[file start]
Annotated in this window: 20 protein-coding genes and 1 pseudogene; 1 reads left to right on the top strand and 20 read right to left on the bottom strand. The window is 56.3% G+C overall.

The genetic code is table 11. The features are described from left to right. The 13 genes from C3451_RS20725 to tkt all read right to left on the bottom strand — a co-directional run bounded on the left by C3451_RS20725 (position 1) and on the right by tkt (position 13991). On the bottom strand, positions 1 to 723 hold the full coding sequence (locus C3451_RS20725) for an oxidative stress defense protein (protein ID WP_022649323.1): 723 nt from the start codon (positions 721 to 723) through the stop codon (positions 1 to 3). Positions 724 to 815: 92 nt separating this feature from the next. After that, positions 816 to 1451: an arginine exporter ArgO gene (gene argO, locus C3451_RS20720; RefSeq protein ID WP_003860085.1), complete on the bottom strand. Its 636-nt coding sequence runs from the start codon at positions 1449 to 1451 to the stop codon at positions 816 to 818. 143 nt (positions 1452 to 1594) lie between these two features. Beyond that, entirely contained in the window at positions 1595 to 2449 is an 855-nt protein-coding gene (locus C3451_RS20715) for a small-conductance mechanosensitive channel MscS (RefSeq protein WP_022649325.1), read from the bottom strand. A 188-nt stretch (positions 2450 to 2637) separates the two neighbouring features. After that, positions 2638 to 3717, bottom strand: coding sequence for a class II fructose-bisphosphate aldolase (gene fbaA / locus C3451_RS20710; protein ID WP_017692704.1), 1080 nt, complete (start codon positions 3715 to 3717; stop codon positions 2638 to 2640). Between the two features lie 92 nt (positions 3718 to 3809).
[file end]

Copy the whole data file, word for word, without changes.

Annotated in this window: 20 protein-coding genes and 1 pseudogene; 1 reads left to right on the top strand and 20 read right to left on the bottom strand. The window is 56.3% G+C overall.

The genetic code is table 11. The features are described from left to right. The 13 genes from C3451_RS20725 to tkt all read right to left on the bottom strand — a co-directional run bounded on the left by C3451_RS20725 (position 1) and on the right by tkt (position 13991). On the bottom strand, positions 1 to 723 hold the full coding sequence (locus C3451_RS20725) for an oxidative stress defense protein (protein ID WP_022649323.1): 723 nt from the start codon (positions 721 to 723) through the stop codon (positions 1 to 3). Positions 724 to 815: 92 nt separating this feature from the next. After that, positions 816 to 1451: an arginine exporter ArgO gene (gene argO, locus C3451_RS20720; RefSeq protein ID WP_003860085.1), complete on the bottom strand. Its 636-nt coding sequence runs from the start codon at positions 1449 to 1451 to the stop codon at positions 816 to 818. 143 nt (positions 1452 to 1594) lie between these two features. Beyond that, entirely contained in the window at positions 1595 to 2449 is an 855-nt protein-coding gene (locus C3451_RS20715) for a small-conductance mechanosensitive channel MscS (RefSeq protein WP_022649325.1), read from the bottom strand. A 188-nt stretch (positions 2450 to 2637) separates the two neighbouring features. After that, positions 2638 to 3717, bottom strand: coding sequence for a class II fructose-bisphosphate aldolase (gene fbaA / locus C3451_RS20710; protein ID WP_017692704.1), 1080 nt, complete (start codon positions 3715 to 3717; stop codon positions 2638 to 2640). Between the two features lie 92 nt (positions 3718 to 3809).